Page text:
BUFFALO – More than 43 years later, Sabres legend Danny Gare still sounds surprised he hit the prestigious 50-goal mark in the grandest of fashions.
That night, after all, was supposed to be about Rick Martin’s pursuit of the milestone. The sniper needed to score just once to reach 50 goals for the third consecutive season.
Gare, meanwhile, had scored 47 times entering the season finale on April 4, 1976 against the Toronto Maple Leafs at Memorial Auditorium.
“I was close, but I never thought I’d get it, you know?” said Gare, one of 15 former captains the Sabres honored as part of their 50th anniversary celebration before Saturday’s home opener against the New Jersey Devils.
All the attention, Gare said, was focused on Martin.
“As deservedly it should’ve been,” Gare told the Times Herald. “He … was a 50-goal man.”
Gare wasn’t yet. Sure, the diminutive winger was within striking distance. Yes, he had recorded two hat tricks earlier in his second NHL campaign.
But would Gare really score three times that night?
Few probably expected someone could score 50 times on a checking line. But the trio of Gare, Don Luce and Craig Ramsay produced an incredible amount of offense while shadowing the opponent’s best every night.
“We did a lot more scoring than any checking line,” said Luce, who scored 33 goals in 1974-75.
Luce and Ramsay’s defensive skills combined with Gare’s scoring prowess made them as lethal as almost any No. 1 line.
“We tried to play in the other end,” Gare said. “It’s kind of funny. That’s normally what the top lines would do.”
Gare hadn’t thought much about scoring 50 goals until Fred Stanfield approached him before the game. Having played beside Boston Bruins legends Johnny Bucyk and Phil Esposito, the veteran knew all about the special number.
“He goes, ‘You know, you could get 50 tonight,’” Gare said. “He says to me, ‘Don’t think you can’t, you know? I know Rico’s going to get it and you got a shot at it, too.’”
Stanfield’s encouragement made Gare start believing he had a chance.
Then, according to Gare, everything changed prior to the opening faceoff. His trio lined up against Darryl Sittler, Lanny McDonald and tough guy Dave “Tiger” Williams.
“(That was) the turning point in all this,” Gare said.
Gare knew Williams – “He’s a pain in the (butt),” he said – from their junior days in the Western Hockey League.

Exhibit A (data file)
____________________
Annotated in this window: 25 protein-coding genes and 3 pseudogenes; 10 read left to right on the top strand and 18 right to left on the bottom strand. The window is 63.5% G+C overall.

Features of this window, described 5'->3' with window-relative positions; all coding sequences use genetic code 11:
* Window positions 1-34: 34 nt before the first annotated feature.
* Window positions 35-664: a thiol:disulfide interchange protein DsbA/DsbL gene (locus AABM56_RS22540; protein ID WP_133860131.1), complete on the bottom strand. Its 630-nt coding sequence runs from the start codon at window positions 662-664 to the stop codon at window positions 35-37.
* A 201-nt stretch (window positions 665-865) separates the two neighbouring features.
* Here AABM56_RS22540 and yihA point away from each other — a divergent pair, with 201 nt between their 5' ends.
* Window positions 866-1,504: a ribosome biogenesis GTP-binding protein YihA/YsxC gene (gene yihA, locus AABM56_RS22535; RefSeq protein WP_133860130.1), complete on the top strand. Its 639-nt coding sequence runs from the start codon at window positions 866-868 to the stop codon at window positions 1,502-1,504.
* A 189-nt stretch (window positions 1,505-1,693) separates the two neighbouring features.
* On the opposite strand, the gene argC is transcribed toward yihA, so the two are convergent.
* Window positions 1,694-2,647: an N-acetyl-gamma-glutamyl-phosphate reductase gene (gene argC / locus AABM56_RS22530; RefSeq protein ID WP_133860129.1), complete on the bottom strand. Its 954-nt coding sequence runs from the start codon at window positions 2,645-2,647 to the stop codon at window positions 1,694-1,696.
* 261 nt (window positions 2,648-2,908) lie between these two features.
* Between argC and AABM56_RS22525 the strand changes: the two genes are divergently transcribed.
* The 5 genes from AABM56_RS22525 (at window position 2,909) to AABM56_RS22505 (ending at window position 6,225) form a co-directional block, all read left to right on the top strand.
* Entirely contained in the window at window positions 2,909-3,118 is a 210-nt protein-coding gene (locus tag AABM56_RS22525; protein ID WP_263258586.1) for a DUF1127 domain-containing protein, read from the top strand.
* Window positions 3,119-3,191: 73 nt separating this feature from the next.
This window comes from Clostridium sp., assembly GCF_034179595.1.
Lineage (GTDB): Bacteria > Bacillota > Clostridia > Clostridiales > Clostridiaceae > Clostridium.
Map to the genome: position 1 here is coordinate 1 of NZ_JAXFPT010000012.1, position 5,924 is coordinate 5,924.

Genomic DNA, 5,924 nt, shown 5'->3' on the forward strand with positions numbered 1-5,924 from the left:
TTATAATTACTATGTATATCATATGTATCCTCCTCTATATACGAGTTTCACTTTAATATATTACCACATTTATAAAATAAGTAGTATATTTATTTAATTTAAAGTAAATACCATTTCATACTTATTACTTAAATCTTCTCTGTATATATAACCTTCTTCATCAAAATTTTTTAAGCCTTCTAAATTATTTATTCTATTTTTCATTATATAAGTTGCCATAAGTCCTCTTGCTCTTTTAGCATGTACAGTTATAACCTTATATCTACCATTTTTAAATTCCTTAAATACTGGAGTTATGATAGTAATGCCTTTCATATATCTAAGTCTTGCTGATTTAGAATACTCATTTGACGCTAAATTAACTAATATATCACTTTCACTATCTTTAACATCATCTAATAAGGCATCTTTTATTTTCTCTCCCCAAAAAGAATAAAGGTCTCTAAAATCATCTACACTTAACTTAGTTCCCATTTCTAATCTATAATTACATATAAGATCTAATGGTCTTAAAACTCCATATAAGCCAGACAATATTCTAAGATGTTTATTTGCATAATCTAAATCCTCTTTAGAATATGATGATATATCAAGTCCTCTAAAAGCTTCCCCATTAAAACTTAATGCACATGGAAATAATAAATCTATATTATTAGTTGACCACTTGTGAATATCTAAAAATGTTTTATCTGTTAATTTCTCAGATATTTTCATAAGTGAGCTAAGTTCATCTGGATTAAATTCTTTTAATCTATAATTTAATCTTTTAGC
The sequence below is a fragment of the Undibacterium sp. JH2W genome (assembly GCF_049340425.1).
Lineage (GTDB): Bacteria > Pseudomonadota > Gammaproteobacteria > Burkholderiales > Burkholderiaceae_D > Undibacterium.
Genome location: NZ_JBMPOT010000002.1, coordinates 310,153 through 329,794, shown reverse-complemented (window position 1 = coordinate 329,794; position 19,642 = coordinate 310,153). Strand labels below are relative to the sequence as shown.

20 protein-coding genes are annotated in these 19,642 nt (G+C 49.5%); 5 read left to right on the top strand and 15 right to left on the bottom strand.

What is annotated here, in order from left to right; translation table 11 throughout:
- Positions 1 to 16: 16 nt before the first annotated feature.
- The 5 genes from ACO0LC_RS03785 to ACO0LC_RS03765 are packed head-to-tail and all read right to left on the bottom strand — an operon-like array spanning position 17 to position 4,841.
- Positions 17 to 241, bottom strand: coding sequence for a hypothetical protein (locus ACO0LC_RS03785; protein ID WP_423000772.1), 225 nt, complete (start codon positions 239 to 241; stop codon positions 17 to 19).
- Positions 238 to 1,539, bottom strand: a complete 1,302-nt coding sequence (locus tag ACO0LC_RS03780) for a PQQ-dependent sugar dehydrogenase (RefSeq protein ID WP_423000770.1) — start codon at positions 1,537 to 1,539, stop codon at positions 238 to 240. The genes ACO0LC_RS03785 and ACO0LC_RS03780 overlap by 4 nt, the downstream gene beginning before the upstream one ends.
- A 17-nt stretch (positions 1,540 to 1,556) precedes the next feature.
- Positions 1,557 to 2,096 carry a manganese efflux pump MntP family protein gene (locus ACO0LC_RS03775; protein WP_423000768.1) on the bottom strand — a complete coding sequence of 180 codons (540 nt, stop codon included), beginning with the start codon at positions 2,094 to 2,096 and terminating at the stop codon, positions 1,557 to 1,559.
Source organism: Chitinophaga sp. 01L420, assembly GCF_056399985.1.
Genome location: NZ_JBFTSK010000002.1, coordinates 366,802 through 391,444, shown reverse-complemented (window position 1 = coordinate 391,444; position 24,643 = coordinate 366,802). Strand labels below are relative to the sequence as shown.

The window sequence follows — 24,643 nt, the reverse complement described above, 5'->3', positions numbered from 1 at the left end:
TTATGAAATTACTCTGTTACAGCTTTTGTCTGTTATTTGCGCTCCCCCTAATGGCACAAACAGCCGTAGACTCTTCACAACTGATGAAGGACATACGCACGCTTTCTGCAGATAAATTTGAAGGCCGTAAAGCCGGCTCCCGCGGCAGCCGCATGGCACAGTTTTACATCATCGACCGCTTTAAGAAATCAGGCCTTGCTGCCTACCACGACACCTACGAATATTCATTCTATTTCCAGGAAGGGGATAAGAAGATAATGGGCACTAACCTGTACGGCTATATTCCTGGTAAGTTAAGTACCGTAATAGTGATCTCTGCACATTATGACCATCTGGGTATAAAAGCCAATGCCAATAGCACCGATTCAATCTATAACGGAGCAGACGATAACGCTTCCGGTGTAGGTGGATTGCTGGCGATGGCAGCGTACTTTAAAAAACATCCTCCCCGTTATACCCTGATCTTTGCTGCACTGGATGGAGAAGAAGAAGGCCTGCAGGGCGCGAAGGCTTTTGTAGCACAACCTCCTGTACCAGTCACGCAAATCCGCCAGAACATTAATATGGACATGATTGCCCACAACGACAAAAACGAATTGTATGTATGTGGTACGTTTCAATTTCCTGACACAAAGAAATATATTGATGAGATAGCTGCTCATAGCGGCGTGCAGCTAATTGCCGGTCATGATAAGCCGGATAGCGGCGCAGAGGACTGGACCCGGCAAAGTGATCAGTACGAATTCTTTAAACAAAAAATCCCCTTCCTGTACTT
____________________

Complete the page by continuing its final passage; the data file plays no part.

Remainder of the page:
Williams told Gare he wouldn’t “get a sniff tonight at 50.”
“So I got (ticked) off,” Gare said. “To hell with you, Tiger.”
The Aud buzzed all night in anticipation of something special happening.
“Every time Rick was on the ice or I was on the ice you could feel the excitement,” Gare said.
Stanfield assisted on Gare’s 48th goal in the second period. After that, Gare said Sabres coach Floyd Smith finally put him on the power play.
Incredibly, Gare only scored eight power-play goals in 1975-76.
Gare deflected Martin’s shot in for his 49th in the third period, a goal many thought Martin had scored.
As the game progressed, Smith started putting Gare and Martin out with top center Gilbert Perreault.
Perreault had no idea what to do.
“He said, ‘Just stand there, Danny. I don’t know who to give the puck to,’” Gare said.
Ironically, Gare buried a rebound from Martin’s shot on the power play for his 50th, the final goal in a 5-2 win.
“I was was like, ‘Wow,’ I just couldn’t fathom it,” Gare said. “It was just bizarre.”
After Gare’s teammates mobbed him on the ice, he skated by Toronto’s bench and flipped the puck in the air as he passed Williams.
“He was upset,” Gare said, “let’s put it that way.”
Gare said Martin, who didn’t score, was gracious after he joined an exclusive club. Only four Sabres – Gare, Martin, Pat LaFontaine and Alexander Mogilny – have scored fifty goals. Gare, who scored 56 goals in 1979-80, and Martin both did it twice.
Growing up in Nelson, British Columbia, Gare watched Rocket Richard and Boom Boom Geoffrion score 50 goals for the Montreal Canadiens.
“Those guys are like iconic to me,” Gare said. “To be named amongst them in the 50-goal club, you’re grateful.”
Perreault, the most iconic of Sabres, said facing the Montreal Canadiens and the legendary Jean Beliveau in Buffalo’s first home game on October 15, 1970 is his most vivid memory of the team’s first season.
“I thought I was going to play against my idol Jean Beliveau that night, but I didn’t have a chance to play one shift against him,” Perreault said inside KeyBank Center. “But it was a great challenge playing against the Montreal Canadiens. Being from Quebec, Montreal was are our team, and I was looking for that game.”
The Sabres used Thursday’s lineup that beat the Pittsburgh Penguins 3-1, meaning defenseman John Gilmour and forward Evan Rodrigues sat out as healthy scratches.